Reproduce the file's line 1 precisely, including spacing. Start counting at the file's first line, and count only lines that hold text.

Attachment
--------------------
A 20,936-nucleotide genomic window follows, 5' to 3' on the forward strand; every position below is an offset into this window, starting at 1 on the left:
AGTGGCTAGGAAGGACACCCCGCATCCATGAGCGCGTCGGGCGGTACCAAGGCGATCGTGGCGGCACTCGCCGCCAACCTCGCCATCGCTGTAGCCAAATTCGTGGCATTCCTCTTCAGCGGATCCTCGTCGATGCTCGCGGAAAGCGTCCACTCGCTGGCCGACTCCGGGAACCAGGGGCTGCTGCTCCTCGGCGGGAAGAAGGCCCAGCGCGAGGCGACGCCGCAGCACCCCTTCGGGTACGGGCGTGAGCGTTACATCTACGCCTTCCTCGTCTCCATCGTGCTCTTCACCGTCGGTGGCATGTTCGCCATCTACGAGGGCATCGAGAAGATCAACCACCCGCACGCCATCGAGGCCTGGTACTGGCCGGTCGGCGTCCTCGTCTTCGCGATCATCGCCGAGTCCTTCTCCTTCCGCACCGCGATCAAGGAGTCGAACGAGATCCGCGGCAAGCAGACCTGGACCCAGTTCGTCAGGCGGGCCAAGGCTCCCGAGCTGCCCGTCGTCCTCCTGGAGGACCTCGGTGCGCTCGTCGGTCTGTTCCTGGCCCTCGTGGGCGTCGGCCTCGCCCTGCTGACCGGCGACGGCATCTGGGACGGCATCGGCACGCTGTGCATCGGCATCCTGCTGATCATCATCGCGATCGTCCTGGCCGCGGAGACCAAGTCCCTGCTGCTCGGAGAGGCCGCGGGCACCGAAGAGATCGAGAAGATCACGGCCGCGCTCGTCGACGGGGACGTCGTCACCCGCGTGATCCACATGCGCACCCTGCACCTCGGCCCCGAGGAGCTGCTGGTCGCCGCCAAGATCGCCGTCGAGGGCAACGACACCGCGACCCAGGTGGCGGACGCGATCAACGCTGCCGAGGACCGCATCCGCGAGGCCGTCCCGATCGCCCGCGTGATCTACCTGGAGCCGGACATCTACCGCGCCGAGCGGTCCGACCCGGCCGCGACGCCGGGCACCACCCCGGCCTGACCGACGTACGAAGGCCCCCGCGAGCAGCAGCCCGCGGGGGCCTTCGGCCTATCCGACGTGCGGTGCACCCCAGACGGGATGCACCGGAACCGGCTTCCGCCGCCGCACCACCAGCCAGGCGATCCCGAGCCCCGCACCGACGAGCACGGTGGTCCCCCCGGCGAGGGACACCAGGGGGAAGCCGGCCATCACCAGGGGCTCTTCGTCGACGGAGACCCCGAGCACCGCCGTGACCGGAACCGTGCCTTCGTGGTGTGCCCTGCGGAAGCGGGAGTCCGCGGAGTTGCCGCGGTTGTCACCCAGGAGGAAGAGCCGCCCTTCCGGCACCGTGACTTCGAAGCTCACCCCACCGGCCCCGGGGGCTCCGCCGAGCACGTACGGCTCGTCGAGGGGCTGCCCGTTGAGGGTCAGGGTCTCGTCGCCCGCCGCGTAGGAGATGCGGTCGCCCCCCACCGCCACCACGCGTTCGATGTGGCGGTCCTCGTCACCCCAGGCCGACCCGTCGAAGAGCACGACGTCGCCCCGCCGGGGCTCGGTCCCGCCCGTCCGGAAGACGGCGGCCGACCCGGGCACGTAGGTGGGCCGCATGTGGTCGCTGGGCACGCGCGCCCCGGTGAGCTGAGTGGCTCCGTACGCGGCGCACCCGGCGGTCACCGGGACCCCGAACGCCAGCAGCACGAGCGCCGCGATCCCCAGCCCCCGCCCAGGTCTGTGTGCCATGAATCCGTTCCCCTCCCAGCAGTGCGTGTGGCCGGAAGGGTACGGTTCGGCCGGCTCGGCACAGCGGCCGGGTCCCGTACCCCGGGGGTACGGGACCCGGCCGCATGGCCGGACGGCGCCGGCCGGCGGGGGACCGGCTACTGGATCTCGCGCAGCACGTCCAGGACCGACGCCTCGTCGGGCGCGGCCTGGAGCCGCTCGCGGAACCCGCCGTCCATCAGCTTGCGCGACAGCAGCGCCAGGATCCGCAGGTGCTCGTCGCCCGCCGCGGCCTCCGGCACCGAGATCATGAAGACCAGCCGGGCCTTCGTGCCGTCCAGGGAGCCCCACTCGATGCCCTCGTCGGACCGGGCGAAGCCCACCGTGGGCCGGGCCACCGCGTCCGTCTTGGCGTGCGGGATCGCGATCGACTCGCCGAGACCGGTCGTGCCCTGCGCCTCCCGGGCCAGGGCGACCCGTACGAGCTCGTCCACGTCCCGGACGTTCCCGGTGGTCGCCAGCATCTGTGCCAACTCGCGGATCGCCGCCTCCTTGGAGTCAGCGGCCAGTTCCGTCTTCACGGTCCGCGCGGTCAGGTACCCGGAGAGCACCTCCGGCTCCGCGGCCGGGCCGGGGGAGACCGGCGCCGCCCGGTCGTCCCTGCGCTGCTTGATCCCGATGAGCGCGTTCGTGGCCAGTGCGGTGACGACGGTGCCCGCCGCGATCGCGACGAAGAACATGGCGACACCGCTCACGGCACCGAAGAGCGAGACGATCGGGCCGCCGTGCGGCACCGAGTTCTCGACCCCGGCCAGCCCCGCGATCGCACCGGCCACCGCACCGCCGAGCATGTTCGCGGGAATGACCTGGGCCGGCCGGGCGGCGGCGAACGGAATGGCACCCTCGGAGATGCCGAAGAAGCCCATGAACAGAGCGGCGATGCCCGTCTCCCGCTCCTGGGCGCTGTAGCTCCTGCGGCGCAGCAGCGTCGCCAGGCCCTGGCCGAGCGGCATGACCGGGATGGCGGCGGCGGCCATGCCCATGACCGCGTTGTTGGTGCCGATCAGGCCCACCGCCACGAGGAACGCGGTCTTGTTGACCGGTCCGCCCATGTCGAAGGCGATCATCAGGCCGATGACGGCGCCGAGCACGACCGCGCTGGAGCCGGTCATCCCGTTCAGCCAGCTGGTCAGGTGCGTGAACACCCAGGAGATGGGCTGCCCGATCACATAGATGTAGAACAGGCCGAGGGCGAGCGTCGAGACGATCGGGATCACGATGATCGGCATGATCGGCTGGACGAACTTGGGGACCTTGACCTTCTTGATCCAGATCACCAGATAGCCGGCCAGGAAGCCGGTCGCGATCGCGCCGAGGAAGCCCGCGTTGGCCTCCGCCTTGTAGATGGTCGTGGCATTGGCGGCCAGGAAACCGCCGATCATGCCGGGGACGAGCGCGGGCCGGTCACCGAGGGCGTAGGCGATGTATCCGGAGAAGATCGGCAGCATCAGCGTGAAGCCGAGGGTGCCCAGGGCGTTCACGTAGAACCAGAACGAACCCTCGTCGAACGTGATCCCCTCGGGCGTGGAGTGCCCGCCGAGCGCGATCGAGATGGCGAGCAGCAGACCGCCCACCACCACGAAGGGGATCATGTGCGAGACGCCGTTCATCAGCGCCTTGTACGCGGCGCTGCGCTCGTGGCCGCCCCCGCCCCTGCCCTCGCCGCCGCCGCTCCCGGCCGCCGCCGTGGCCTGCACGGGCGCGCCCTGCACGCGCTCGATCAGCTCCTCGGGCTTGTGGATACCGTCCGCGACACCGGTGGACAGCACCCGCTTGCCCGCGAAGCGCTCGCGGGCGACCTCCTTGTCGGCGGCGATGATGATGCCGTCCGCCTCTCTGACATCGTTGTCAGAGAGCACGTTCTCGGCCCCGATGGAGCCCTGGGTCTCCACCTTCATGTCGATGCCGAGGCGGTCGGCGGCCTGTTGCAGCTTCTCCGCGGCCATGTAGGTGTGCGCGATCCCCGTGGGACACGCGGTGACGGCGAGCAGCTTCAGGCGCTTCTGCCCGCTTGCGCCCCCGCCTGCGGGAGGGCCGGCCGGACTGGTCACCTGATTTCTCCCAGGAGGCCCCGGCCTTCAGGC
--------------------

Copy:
A 20,936-nucleotide genomic window follows, 5' to 3' on the forward strand; every position below is an offset into this window, starting at 1 on the left: